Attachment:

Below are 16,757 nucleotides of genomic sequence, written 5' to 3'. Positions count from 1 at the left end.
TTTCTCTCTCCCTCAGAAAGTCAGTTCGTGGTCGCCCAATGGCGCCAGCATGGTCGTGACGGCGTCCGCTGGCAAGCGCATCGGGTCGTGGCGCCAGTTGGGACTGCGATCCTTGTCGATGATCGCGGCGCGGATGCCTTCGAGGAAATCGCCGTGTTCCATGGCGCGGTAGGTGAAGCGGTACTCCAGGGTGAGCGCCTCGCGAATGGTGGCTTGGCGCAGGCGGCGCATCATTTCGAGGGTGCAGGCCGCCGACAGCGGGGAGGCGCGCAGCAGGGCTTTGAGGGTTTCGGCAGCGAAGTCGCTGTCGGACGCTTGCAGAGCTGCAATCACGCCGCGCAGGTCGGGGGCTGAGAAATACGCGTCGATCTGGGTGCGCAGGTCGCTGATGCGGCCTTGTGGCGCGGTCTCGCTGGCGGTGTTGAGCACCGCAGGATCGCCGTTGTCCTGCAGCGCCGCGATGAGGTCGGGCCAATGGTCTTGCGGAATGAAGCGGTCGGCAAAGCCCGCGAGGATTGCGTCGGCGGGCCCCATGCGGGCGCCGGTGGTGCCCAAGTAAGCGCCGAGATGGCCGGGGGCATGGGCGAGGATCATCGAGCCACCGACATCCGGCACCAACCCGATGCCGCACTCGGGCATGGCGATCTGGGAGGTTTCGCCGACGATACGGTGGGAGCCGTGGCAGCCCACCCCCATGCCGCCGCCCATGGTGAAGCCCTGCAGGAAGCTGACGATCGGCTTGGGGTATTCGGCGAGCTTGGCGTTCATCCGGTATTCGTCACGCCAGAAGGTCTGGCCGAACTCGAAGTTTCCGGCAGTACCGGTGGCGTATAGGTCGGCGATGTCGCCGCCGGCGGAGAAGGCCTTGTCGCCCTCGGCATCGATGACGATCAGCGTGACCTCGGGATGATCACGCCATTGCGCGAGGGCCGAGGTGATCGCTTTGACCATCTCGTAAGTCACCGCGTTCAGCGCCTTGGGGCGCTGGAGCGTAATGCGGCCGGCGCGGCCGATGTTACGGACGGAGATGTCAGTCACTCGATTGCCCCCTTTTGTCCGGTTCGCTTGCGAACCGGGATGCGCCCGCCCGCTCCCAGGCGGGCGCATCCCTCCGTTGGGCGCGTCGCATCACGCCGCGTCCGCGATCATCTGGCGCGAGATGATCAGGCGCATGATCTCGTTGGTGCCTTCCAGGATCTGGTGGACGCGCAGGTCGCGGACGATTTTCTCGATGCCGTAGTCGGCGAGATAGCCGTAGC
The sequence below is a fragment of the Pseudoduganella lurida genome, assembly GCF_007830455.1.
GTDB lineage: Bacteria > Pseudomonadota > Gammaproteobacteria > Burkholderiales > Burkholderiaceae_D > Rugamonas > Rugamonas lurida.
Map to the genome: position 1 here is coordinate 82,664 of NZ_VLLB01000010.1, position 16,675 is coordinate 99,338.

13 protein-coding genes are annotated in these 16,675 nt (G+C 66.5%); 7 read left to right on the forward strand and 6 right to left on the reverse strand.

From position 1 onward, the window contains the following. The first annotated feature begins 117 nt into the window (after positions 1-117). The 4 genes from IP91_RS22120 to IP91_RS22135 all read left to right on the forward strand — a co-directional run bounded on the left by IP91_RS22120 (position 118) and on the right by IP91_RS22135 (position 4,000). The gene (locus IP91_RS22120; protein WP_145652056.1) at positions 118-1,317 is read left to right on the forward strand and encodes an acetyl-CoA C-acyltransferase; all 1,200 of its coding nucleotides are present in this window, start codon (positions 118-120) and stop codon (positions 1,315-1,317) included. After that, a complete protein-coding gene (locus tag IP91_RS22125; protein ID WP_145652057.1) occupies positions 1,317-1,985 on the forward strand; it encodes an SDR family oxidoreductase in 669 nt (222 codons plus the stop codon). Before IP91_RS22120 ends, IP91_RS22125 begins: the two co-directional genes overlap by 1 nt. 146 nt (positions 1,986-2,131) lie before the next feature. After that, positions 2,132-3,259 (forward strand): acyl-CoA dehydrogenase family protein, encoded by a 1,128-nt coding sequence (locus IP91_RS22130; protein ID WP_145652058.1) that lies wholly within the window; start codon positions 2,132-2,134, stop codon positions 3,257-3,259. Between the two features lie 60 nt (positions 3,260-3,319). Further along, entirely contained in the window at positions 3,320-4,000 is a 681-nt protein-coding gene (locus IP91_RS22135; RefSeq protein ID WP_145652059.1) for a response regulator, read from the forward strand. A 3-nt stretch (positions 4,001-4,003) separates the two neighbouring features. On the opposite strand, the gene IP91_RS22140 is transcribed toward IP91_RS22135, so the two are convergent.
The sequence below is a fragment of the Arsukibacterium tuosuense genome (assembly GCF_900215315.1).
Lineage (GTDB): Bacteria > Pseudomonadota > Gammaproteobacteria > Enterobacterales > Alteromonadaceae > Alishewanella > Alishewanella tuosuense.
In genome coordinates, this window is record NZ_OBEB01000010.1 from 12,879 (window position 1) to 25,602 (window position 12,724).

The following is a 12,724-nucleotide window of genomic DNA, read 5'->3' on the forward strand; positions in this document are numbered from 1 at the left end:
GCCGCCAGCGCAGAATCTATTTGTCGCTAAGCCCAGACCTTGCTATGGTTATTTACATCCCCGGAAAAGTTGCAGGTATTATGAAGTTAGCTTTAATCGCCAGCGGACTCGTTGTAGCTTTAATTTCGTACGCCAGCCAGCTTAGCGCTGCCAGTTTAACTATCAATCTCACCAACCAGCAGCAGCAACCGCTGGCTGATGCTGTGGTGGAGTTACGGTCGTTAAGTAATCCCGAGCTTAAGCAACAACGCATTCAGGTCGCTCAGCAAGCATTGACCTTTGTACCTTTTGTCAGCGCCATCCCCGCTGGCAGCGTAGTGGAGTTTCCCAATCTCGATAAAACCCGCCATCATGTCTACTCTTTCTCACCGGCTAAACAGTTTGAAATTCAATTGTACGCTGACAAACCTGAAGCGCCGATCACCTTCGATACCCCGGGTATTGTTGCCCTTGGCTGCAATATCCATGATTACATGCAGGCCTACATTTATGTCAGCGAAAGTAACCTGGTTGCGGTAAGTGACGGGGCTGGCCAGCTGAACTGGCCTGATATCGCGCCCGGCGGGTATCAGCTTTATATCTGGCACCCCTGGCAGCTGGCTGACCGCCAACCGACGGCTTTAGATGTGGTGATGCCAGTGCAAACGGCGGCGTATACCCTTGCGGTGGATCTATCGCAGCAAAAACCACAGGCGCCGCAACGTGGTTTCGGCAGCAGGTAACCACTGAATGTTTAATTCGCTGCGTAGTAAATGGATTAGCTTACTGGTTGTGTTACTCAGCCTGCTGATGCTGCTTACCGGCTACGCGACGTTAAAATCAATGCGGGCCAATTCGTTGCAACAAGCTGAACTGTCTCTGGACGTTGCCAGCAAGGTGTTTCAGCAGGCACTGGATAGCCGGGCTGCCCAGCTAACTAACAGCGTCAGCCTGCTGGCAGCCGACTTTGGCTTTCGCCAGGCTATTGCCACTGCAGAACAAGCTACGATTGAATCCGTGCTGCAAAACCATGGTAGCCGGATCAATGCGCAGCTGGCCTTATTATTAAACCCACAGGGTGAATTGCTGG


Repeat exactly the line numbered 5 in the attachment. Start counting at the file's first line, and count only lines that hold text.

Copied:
Map to the genome: position 1 here is coordinate 82,664 of NZ_VLLB01000010.1, position 16,675 is coordinate 99,338.